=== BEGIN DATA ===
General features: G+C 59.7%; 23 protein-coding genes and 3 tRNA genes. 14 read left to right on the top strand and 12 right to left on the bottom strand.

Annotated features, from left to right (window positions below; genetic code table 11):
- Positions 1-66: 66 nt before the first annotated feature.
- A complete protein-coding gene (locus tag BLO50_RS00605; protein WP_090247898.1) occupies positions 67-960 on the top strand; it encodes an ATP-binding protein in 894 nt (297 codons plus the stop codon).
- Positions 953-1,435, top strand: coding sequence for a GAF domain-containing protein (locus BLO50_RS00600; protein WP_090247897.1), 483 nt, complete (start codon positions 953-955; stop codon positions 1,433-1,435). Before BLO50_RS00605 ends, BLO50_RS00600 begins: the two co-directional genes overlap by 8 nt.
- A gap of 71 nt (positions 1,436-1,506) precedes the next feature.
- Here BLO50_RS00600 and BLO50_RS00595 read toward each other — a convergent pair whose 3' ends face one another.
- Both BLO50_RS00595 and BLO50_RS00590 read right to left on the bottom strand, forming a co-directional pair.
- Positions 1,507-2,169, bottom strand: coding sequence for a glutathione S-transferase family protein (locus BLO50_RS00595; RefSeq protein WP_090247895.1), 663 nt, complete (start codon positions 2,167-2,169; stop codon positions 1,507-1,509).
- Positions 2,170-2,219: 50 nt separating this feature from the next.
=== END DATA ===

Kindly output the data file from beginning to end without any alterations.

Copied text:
General features: G+C 59.7%; 23 protein-coding genes and 3 tRNA genes. 14 read left to right on the top strand and 12 right to left on the bottom strand.

Annotated features, from left to right (window positions below; genetic code table 11):
- Positions 1-66: 66 nt before the first annotated feature.
- A complete protein-coding gene (locus tag BLO50_RS00605; protein WP_090247898.1) occupies positions 67-960 on the top strand; it encodes an ATP-binding protein in 894 nt (297 codons plus the stop codon).
- Positions 953-1,435, top strand: coding sequence for a GAF domain-containing protein (locus BLO50_RS00600; protein WP_090247897.1), 483 nt, complete (start codon positions 953-955; stop codon positions 1,433-1,435). Before BLO50_RS00605 ends, BLO50_RS00600 begins: the two co-directional genes overlap by 8 nt.
- A gap of 71 nt (positions 1,436-1,506) precedes the next feature.
- Here BLO50_RS00600 and BLO50_RS00595 read toward each other — a convergent pair whose 3' ends face one another.
- Both BLO50_RS00595 and BLO50_RS00590 read right to left on the bottom strand, forming a co-directional pair.
- Positions 1,507-2,169, bottom strand: coding sequence for a glutathione S-transferase family protein (locus BLO50_RS00595; RefSeq protein WP_090247895.1), 663 nt, complete (start codon positions 2,167-2,169; stop codon positions 1,507-1,509).
- Positions 2,170-2,219: 50 nt separating this feature from the next.